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Bright Brit Bites

Jaynes Gastropub

4677 30th Street, North Park




A "gastropub" sounds a lot like a gastropod (e.g., snail), which literally means a creature whose stomach (gastro) is in its foot (pod). (It must be a very diplomatic animal, as one hates to think what would happen should it put its foot in its mouth.) A gastropub, in contrast, is a newish coinage referring to a modern British-style pub that feeds its patrons something fancier than steak and kidney pie, plowman's lunch, and the ever-appalling bangers 'n' mash as ballast for copious pours of ale.

Jaynes Gastropub, one of the new neighborhood spots springing up in North Park, wears its Britishness proudly, with a Union Jack draped across one of the off-white dining room walls. The rest of the decor is less "warm, cozy pub" than "redecorated coffee shop" -- a modest-sized room with large mirrors, handsome vintage-style flooring of small hexagonal tiles, bare wooden tables (mainly two-tops), and small, unpadded wooden chairs that exemplify the stiff-lower-hip style of English design. There's an open kitchen at the end of the bar in the adjoining front room. There may not be much to excite the eye, but with all the hard surfaces bouncing every noise, you get an earful. The background music adds to the denseness of the sound mix, but I couldn't discern the music's genre over the general din. The place has become such an instant hit with neighbors and food bloggers that on a Thursday night, we could only reserve for either 6:30 or 8:00 -- and rightly so. By 7:00, nearly every table and barstool was occupied.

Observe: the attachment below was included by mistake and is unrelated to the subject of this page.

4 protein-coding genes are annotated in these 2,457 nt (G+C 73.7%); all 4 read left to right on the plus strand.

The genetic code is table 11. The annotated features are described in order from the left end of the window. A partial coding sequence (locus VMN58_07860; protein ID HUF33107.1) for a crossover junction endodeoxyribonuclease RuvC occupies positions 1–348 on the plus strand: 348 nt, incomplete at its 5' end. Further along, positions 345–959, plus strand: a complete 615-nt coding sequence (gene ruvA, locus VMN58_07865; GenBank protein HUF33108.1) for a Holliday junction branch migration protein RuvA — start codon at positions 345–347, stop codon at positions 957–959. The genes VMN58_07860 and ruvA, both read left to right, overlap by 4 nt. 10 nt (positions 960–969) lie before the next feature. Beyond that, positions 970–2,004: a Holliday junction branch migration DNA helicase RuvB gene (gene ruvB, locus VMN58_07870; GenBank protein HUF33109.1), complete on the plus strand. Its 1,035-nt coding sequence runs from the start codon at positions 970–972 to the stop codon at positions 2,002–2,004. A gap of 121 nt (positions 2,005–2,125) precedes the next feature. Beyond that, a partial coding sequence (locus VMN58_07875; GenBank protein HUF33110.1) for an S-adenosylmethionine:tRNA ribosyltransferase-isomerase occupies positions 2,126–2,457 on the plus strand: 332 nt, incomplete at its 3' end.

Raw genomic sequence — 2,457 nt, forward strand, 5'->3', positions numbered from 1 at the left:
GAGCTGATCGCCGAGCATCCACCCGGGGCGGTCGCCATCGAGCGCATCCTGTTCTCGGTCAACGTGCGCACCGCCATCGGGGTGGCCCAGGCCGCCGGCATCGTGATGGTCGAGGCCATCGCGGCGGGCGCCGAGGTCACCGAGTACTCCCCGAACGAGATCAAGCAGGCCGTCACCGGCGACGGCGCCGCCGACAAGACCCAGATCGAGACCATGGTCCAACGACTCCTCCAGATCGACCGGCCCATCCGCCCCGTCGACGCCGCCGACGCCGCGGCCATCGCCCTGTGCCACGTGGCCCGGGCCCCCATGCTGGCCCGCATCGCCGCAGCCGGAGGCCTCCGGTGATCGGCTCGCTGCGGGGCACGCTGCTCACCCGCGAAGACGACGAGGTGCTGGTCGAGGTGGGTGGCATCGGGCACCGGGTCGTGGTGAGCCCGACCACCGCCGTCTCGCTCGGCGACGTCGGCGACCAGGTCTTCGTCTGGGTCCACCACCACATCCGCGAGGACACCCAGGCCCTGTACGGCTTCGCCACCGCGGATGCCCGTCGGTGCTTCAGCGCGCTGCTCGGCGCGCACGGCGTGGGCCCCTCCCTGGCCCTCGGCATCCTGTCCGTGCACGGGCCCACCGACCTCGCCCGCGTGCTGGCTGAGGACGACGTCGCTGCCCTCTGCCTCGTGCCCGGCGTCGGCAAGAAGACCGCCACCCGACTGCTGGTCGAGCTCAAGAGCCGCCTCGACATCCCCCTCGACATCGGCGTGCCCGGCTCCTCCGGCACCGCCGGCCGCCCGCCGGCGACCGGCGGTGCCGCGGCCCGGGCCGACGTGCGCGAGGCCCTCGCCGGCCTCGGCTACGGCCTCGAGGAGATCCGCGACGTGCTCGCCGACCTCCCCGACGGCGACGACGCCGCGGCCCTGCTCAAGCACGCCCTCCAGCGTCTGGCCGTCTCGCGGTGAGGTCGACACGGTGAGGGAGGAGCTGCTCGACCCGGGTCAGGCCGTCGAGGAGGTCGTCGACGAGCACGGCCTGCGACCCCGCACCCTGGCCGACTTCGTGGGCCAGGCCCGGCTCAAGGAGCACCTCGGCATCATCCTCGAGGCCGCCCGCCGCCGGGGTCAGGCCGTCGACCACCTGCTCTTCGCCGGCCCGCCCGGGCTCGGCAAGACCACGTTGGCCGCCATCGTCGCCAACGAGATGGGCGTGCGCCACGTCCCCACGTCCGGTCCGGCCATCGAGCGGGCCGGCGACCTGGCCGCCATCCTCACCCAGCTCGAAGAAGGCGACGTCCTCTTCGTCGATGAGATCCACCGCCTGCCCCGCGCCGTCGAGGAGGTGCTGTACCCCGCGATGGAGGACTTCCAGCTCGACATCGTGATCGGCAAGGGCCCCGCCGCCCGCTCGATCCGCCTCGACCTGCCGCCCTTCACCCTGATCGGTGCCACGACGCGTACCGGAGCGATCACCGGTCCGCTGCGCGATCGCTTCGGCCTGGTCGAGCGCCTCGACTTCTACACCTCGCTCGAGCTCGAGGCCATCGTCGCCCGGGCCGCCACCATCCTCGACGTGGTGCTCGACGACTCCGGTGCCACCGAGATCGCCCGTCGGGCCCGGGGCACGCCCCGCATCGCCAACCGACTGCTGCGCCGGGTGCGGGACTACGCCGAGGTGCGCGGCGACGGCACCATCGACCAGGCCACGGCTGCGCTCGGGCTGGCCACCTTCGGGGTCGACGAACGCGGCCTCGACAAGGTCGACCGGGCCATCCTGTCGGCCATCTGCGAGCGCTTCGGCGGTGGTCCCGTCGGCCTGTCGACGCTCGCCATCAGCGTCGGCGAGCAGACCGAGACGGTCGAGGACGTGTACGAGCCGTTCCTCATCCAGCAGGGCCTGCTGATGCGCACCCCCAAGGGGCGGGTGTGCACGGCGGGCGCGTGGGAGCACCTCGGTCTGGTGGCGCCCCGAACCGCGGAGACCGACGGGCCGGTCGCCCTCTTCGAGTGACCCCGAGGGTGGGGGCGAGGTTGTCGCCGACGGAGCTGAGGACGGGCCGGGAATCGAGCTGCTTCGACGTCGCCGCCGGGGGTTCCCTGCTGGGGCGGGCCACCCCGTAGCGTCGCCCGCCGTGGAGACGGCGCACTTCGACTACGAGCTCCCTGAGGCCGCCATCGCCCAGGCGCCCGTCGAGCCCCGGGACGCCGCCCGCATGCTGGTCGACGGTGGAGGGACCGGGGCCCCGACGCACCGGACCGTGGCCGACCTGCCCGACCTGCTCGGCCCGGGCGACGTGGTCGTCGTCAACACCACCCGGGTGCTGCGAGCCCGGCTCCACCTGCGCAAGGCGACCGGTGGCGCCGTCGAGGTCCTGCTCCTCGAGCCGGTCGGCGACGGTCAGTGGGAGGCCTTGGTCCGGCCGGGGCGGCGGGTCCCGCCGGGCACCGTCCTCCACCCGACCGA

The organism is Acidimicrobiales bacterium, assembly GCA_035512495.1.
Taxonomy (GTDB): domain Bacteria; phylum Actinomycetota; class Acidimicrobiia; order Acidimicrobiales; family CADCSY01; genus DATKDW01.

All our starters proved delightful. Fried calamari were crisp-surfaced with a light breadcrumb batter and tender, juicy meats. "Normally, I'm not a big calamari fan," said the Chocoholic Samurai, reaching for another ring, "because they're so chewy." "I'm with you," said Michelle. "These are exceptional." They come with both a tasty housemade tartar sauce dotted with capers and a superfluous cocktail sauce.